Bay's bumper bass spawn stuns biologists


August 14, 1993|By TOM HORTON

The net is set, then pulled, sieving the shallows of the Choptank River in anticipation of the baby striped bass, or rockfish, that will tell the success or failure of this spring's spawning.

Even a dozen of the 2-inch "young of year" would be a satisfying haul for state Department of Natural Resources biologists -- well above the average of around eight baby stripers per sample their survey has averaged since 1954.

If the rockfish in their spawning had gotten obscenely lucky, as they do in certain, rare summers, the net might hold a few hundred.

This morning, though, is unlike anything the biologists can remember. The net comes up almost solid stripers. Spread on the beach, the little fish pack an area nearly 10 square feet. A count records 1,122.

Nature, combined with a courageous conservation effort led by Maryland, has given the Chesapeake Bay a jolt of prized life that should ensure good fishing from Maine to North Carolina for well into the next century.

How good is this year's historic striper spawn? The official index of spawning success requires DNR to haul its 100-foot sampling net a total of six times at each of 22 locations in major rockfish rivers around the bay-- a process that is only half complete.

But consider that the single, incredible haul I witnessed at Castle Haven on the Choptank last Monday would make for a respectable index of spawning success even if DNR did not catch a single young striper anywhere else the rest of the summer.

And that haul, while in a class by itself among anything ever recorded, by no means looks flukey. "I've been waiting 20 years for a year like this," says biologist Jim Uphoff, who at 39 is the same age as the survey.

"We have only had one sampling site on the whole bay where we didn't catch young rockfish . . . I find that more astounding than the number [1,122] we just caught," says his colleague, Don Cosden.

Auxiliary surveys run this year by DNR, which do not count in the official index, are turning up giant quantities of little rock along the shores of rivers that aren't even significant spawning areas -- the Patuxent, Wye and polluted Curtis Creek off Baltimore Harbor. (Remember that next time anyone wants to fill in harbor shoreline, claiming it is environmentally worthless.)

Clammers report seeing hordes of little stripers flipping on the belts of dredges, and kids are catching the fish in their minnow traps off the shoreline in Edgewater.

A magical spring for fish

It seems, moreover, to have been a magical spring for fish in general in their spawning throughout a lot of the bay, says Mr. Cosden. DNR keeps track of dozens of species besides rockfish -- from little mummichog minnows to 40-pound rays.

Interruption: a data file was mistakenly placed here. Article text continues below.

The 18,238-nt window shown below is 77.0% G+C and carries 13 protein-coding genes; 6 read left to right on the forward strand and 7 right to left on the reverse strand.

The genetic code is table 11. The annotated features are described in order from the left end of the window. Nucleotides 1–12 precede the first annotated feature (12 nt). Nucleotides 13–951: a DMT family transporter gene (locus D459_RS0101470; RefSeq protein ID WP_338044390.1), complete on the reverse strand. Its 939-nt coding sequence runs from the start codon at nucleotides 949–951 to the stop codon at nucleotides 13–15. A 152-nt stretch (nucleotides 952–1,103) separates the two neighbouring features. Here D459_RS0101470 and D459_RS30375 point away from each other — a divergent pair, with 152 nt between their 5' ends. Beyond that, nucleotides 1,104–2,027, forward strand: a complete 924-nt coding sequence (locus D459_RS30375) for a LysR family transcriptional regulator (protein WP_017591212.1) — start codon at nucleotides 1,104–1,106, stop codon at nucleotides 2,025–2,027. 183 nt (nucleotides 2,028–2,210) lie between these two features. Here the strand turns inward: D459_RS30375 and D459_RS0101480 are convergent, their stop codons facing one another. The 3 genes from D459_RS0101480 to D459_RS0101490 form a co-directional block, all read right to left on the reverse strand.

Indeed, one way to appreciate the abundance and diversity of the Chesapeake is to watch all that comes up in a single haul of DNR's little net, covering a one-fifth of an acre of shoreline shallows. In your mind, expand that patch of water by the bay's nearly 9,000 miles of shoreline.

The babies of the great Chesapeake rockfish boom of 1993 will, by 1996, be nearing 18 inches and 3 pounds, legal catching size in Maryland. By the turn of the century, they will be maybe 3 feet long, 10-12 pounds and starting to migrate, delighting surf fishermen through New Jersey and New England.

With proper conservation, many will still be returning annually to the Chesapeake to spawn in the year 2020, by then weighing 50 pounds, with potential to reach a hundred or more.

There will be, in the months to come, lots of celebration surrounding the rockfish, and consideration of relaxing some of the current restrictions on catching them -- all rightly so.

Tracking progress

What ought to be just as celebrated is the index itself, which comprises one of the richest and rarest sets of long-term data on any estuary in the world. Without it, there likely would have been no rockfish worth indexing.

The reason is that nature in general, and estuaries like the bay in particular, show huge normal variation from year to year. Without long-term monitoring, it is impossible to sort out natural influences from human impacts, normal cycles from ominous trends.

From 1954 when state biologists Ed Hollis and Harold Davis began it, the index remained virtually unnoticed by anyone outside a few fisheries experts for 20 years. And why not? During that time, commercial rockfish harvests in the bay climbed, from a few million pounds to nearly 8 million.

The index showed that spawning success was excellent to phenomenal in seven of the years between 1954 and 1970, when it hit an index average of 30, the greatest ever recorded.

Joe Boone, retired now on his Carroll County farm, took over the survey in 1958 and ran it for nearly 30 years. He says, "We `D weren't even thinking of it as specifically for rockfish during the [1950s and 1960s]." Everything that showed up in the net was counted, and the data filed away.

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